Arnhem Cave

Useful Information

Location: Arnhem Cave & Lodge, Windhoek Rural, Khomas Region, Namibia.
120 km (90 min. drive) from Windhoek. Follow B6 towards Gobabis 45 km, then right on M51 75 km. Signposted.
(-22.70177156, 18.09671402)
Open: All year daily 7:30, 16:30.
Classification: SpeleologyKarst Cave CavingHistoplasmosis SpeleologyGhost-Rock Karstification
Light: lamps provided
Dimension: L=4,494 m, VR=113 m, T=22-25 °C, H=97 %.
Guided tours: self guided
Photography: allowed
Accessibility: no
Bibliography: J.E.J. Martini (1992): Swaknoite [Ca(NH4)2 · (HPO4)2 · H2O, orthorhombic]: A new mineral from Arnhem cave, Namibia Bulletin of the South African Speleological Society, 32, pp 72-74.
J.E.J. Martini (1994): Two new minerals originated from bat guano combustion in Arnhem Cave, Namibia Bulletin of the South African Speleological Society, 33, pp 66-69.
Address: Arnhem Cave & Lodge, Windhoek Rural, Khomas Region, Namibia, Tel: +264-81-735-4348, Tel: +264-81-129-0131.
As far as we know this information was accurate when it was published (see years in brackets), but may have changed since then.
Please check rates and details directly with the companies in question if you need more recent info.


1930 discovered by farmer Daniel Bekker.
1932 Daniel Bekker begins mining the bat guano as fertilizer.
1940 guano mining ends because its not profitable any more.
1994 opened to the public.
2020 new owners, lodge renovated.


Arnhem Cave is the longest cave of Namibia. The cave is on private property, on a former farm which first offered camping and later some chalets for the cave visitors. Some years ago the reviews got bad, as the chalets were rundown, but a new owner in 2020 renovated the site which is now obviously in a very good state. Cave tours are offered only to stay over guests of the lodge or campground, which sounds a bit like blackmail to us, but is probably a result of the rather strenuous tour. The full cave visit, which reaches a depth of 110 m, takes 7 hours, which includes the walk to the cave, the cave tour and the walk back. The tours start twice daily, so it's either a full day tour starting very early or a night tour. In both cases it makes no sense to look for a different accommodation. However, that they are neither on nor have their own booking system is a little disturbing. They just offer an email form but give no prices, neither for the overnight stay nor for the cave tour.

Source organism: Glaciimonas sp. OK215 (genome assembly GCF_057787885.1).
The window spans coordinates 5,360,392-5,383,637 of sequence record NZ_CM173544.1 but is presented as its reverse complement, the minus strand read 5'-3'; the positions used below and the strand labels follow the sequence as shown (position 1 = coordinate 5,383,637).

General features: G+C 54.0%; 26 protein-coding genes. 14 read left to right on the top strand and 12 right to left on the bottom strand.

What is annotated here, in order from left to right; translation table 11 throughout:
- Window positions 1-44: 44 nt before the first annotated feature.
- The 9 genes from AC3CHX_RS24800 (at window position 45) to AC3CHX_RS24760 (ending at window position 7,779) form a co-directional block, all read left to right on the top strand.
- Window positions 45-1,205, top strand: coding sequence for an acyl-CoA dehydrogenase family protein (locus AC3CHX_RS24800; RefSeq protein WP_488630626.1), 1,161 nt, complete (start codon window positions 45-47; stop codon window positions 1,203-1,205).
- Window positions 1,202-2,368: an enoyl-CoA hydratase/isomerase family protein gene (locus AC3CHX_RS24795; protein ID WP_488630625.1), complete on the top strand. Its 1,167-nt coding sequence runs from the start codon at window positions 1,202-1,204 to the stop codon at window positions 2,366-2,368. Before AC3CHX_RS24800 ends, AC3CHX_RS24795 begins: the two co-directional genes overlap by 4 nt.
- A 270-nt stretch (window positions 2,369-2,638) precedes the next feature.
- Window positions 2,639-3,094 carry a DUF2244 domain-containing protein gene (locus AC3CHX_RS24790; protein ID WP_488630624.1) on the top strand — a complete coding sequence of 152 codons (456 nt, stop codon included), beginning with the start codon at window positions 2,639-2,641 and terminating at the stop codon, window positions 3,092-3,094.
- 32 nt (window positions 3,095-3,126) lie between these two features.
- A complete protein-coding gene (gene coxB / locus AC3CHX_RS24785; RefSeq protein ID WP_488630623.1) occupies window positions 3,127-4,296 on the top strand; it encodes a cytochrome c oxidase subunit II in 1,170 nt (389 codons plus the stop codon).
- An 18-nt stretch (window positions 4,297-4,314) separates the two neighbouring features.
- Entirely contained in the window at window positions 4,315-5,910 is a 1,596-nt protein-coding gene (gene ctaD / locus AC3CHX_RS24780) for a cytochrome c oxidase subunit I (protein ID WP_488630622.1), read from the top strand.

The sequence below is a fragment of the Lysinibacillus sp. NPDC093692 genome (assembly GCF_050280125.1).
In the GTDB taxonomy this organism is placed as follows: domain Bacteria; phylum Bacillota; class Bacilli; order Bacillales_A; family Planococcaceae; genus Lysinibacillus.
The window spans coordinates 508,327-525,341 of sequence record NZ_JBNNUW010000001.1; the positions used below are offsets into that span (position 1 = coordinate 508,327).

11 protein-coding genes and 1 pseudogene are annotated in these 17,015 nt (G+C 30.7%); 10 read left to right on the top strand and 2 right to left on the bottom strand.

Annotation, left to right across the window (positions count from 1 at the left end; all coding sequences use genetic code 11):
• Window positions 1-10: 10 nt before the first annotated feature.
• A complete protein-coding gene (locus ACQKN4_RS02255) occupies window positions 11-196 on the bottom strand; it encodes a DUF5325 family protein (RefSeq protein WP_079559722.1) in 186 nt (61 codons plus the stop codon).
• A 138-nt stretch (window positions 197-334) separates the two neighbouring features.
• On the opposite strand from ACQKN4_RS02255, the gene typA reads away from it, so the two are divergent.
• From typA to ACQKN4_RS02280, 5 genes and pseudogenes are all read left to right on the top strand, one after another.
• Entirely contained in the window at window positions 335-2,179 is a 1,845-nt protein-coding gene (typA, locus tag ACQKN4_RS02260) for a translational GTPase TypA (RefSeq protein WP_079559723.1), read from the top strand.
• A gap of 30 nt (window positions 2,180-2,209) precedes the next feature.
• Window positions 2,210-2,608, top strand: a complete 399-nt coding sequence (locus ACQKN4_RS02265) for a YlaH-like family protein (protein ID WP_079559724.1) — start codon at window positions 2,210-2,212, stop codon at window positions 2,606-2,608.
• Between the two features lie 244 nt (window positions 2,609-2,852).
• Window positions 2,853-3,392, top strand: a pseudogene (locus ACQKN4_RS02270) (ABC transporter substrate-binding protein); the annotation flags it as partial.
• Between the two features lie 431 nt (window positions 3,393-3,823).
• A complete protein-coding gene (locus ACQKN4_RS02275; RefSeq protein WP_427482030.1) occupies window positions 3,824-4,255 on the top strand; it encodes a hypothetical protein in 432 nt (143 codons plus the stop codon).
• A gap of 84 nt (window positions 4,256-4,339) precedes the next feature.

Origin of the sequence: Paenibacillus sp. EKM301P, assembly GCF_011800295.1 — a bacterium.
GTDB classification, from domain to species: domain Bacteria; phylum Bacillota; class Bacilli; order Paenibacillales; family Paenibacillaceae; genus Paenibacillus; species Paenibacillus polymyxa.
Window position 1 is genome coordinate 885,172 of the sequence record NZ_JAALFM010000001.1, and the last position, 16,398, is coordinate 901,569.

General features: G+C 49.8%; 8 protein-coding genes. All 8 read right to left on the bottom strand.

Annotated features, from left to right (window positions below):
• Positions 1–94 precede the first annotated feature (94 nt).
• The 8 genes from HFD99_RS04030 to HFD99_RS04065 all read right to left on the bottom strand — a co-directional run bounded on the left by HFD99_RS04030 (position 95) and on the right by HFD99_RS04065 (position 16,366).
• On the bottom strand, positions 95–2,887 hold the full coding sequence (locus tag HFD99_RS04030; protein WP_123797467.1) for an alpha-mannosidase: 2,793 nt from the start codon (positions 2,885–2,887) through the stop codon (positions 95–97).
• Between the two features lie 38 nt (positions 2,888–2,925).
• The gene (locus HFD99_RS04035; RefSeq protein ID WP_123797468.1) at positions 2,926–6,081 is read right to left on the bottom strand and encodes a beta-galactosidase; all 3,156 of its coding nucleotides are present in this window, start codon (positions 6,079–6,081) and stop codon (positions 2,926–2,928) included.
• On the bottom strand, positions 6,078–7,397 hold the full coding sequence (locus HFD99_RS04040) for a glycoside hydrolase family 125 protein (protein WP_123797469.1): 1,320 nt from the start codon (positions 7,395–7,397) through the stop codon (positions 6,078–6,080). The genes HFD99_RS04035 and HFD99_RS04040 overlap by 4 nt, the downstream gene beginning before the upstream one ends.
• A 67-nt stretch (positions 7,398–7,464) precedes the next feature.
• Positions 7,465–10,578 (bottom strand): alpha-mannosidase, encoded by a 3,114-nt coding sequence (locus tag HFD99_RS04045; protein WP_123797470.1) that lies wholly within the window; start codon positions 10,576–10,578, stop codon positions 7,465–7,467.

The geology of the cave is quite exceptional, as it is a karst cave but almost devoid of speleothems. The rock is limestone and dolomite, which has thin quartzite and slate layers. These insoluble rocks resisted dissolution, while the limestone was dissolved. At some point the thin layers were not stable enough anymore and collapsed, forming a loose quartz sand sediment. Processes like this are known as ghost-rock karstification. The quartz from the insoluble components of the rock, but also the bat guano, are a source of exceptional minerals. Among others the cave contains arcanite, archerite, cristobalite, dittmarite, mundrabillaite, quartz and swaknoite. Quite interesting is the swaknoite (NH4)2Ca(PO3OH)2·H2O), which is a mineral which occurs in the bat guano. As far as we know it, is only known from this cave, which is also the type locality.

The cave tour stars at the lodge, it's a 3 km hike to the cave entrance, which is why tours start early or late to avoid the heat. As far as we understand it is possible to do at least half of it with a 4WD, but the operator does not disclose any details to the tours. The cave entrance is a huge portal with a width of 45 m. From here a huge passage of the same size leads down with a slope of 30° for 122 m, developed with a staircase with stone steps. Deeper inside the cave there are various sections with trails, mostly wooden planks and some iron ladders. It seems they were installed during the guano mining. According to an older description the cave has two different tours, a short and long loop. The long loop goes down to the deepest point and includes some climbs, on ladders and otherwise, which make this tour a little demanding but spectacular. The new owners state "It will be entirely up to you on how far you want to go before you want to turn back". Clothes which may get dirty and walking shoes are a good idea. The cave is very warm and humid, so wear as little clothes as possible.

The cave is home to five species of bats, giant leaf-nosed bat (Hipposideros commersoni), long-fingered bat (Miniopterus schrelbersi), leaf-nosed bat (Hipposideros caffer), egyptian slit-faced bat (Nycteris thebalca), and horseshoe bat (Rhinolophus denti). Giant leaf-nosed bats, also known as Commerson's leaf-nosed bats, are found throughout equatorial Africa and on the island of Madagascar. They are among the largest insectivorous bats, weighing 40 to 180 g when mature, with length between 110 and 145 mm, and wingspans between 540 and 560 mm. The cave once contained very large deposits of bat guano, which has been mined on a large scale between 1932 and 1940. The remaining deposit is estimated at 15,000 ton, but since the invention of artificial fertilizer it's much cheaper to produce fertilizer industrially, further mining would be unprofitable. Its also most likely that such an operation would be forbidden to protect the bats. Bat guano dust in the air can cause histoplasmosis, so we recommend to wear masks in the cave, fortunately we are used to wear them after the pandemic. Please respect the ecological importance of bats, and do not needlessly disturb bat colonies, particularly during the Namibian wet season (November to April) when bats are breeding.